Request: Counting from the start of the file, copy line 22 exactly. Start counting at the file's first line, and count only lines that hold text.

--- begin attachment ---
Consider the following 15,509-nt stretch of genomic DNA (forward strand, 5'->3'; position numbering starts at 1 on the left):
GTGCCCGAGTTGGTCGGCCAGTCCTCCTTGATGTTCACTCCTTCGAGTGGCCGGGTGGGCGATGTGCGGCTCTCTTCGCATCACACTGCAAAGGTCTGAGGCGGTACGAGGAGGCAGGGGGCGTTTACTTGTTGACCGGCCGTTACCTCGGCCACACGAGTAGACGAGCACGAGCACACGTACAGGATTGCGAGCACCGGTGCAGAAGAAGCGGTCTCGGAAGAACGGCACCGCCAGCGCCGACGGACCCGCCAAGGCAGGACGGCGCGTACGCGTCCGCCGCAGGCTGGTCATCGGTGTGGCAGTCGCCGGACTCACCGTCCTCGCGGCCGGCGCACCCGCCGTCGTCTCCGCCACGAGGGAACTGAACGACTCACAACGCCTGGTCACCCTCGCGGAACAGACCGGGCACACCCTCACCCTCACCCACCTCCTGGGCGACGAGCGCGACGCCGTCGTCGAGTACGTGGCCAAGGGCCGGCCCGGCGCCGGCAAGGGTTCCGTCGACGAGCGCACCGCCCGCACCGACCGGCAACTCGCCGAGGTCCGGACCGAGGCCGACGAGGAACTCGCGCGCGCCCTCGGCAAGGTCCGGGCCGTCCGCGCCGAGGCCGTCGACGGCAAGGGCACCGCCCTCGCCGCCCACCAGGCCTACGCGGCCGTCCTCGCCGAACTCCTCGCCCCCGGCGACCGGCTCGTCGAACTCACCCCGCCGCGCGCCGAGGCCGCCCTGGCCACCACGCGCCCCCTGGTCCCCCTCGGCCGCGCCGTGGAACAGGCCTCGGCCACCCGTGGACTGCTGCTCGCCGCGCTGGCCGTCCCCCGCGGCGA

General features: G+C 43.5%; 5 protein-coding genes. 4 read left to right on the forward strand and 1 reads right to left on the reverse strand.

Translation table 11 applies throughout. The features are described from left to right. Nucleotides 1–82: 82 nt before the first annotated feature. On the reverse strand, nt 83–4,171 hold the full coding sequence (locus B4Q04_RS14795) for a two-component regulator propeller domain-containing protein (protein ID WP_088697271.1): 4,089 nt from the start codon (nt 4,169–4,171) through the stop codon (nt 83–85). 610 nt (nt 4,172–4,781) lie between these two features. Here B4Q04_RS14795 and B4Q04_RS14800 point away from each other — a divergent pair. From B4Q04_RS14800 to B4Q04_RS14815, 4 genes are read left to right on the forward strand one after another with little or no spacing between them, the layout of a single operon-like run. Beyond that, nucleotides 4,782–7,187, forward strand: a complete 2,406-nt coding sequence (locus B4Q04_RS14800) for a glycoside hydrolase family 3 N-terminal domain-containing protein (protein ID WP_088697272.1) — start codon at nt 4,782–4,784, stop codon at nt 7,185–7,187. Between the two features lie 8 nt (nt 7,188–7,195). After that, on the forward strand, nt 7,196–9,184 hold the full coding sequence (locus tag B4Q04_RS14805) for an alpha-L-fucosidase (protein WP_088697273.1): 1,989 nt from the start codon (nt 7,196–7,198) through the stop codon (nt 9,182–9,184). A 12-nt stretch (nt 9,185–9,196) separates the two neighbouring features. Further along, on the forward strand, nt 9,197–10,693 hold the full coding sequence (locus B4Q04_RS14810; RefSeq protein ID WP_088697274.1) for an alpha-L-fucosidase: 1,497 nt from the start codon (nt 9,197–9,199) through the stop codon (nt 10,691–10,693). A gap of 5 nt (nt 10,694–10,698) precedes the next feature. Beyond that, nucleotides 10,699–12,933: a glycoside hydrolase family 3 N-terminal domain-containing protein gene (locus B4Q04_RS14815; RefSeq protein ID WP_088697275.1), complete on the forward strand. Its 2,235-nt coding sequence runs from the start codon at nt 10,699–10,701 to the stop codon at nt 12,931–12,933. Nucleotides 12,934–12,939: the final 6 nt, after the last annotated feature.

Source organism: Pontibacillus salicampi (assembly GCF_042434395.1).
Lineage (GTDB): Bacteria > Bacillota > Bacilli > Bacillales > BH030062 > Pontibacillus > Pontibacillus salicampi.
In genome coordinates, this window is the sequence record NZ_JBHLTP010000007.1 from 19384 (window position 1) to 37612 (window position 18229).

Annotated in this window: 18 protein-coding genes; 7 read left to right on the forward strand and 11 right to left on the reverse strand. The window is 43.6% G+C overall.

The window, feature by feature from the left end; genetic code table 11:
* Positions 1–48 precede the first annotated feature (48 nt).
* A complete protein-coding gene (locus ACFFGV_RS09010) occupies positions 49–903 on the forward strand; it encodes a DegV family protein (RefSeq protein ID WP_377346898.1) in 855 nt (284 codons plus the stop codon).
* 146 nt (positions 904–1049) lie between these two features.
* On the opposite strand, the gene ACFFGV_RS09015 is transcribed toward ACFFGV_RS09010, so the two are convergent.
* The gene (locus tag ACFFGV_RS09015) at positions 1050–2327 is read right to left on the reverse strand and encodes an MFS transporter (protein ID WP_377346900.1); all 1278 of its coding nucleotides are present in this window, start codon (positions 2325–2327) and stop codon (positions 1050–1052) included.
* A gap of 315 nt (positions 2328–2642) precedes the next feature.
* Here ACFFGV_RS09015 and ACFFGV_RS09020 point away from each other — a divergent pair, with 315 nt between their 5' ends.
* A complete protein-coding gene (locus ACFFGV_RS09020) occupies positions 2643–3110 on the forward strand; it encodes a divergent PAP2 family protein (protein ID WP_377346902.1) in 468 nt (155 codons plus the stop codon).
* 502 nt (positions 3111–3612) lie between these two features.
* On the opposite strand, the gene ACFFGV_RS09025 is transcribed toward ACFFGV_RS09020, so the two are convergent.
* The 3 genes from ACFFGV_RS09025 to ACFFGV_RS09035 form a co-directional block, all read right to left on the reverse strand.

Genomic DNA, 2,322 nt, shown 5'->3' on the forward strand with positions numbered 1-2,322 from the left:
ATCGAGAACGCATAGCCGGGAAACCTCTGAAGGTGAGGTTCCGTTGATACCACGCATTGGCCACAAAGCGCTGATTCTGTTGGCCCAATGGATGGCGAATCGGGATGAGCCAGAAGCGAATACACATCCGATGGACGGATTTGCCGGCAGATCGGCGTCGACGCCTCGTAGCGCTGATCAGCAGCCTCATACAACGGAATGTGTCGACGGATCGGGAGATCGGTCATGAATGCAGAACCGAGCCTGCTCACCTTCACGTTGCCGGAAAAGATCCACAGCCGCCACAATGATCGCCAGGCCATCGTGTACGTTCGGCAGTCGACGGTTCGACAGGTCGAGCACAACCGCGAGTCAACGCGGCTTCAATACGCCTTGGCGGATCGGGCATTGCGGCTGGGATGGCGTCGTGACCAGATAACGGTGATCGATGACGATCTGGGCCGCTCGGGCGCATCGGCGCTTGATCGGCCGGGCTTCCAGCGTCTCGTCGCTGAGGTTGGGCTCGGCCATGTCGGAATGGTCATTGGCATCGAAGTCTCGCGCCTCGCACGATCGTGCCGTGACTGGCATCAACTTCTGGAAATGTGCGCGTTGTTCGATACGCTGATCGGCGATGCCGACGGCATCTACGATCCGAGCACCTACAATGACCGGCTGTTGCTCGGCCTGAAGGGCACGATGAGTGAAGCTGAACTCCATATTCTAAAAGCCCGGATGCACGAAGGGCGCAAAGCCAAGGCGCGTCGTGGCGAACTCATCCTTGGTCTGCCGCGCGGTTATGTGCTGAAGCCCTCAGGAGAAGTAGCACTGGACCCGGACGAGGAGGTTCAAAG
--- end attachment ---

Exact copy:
ATCGAGAACGCATAGCCGGGAAACCTCTGAAGGTGAGGTTCCGTTGATACCACGCATTGGCCACAAAGCGCTGATTCTGTTGGCCCAATGGATGGCGAATCGGGATGAGCCAGAAGCGAATACACATCCGATGGACGGATTTGCCGGCAGATCGGCGTCGACGCCTCGTAGCGCTGATCAGCAGCCTCATACAACGGAATGTGTCGACGGATCGGGAGATCGGTCATGAATGCAGAACCGAGCCTGCTCACCTTCACGTTGCCGGAAAAGATCCACAGCCGCCACAATGATCGCCAGGCCATCGTGTACGTTCGGCAGTCGACGGTTCGACAGGTCGAGCACAACCGCGAGTCAACGCGGCTTCAATACGCCTTGGCGGATCGGGCATTGCGGCTGGGATGGCGTCGTGACCAGATAACGGTGATCGATGACGATCTGGGCCGCTCGGGCGCATCGGCGCTTGATCGGCCGGGCTTCCAGCGTCTCGTCGCTGAGGTTGGGCTCGGCCATGTCGGAATGGTCATTGGCATCGAAGTCTCGCGCCTCGCACGATCGTGCCGTGACTGGCATCAACTTCTGGAAATGTGCGCGTTGTTCGATACGCTGATCGGCGATGCCGACGGCATCTACGATCCGAGCACCTACAATGACCGGCTGTTGCTCGGCCTGAAGGGCACGATGAGTGAAGCTGAACTCCATATTCTAAAAGCCCGGATGCACGAAGGGCGCAAAGCCAAGGCGCGTCGTGGCGAACTCATCCTTGGTCTGCCGCGCGGTTATGTGCTGAAGCCCTCAGGAGAAGTAGCACTGGACCCGGACGAGGAGGTTCAAAG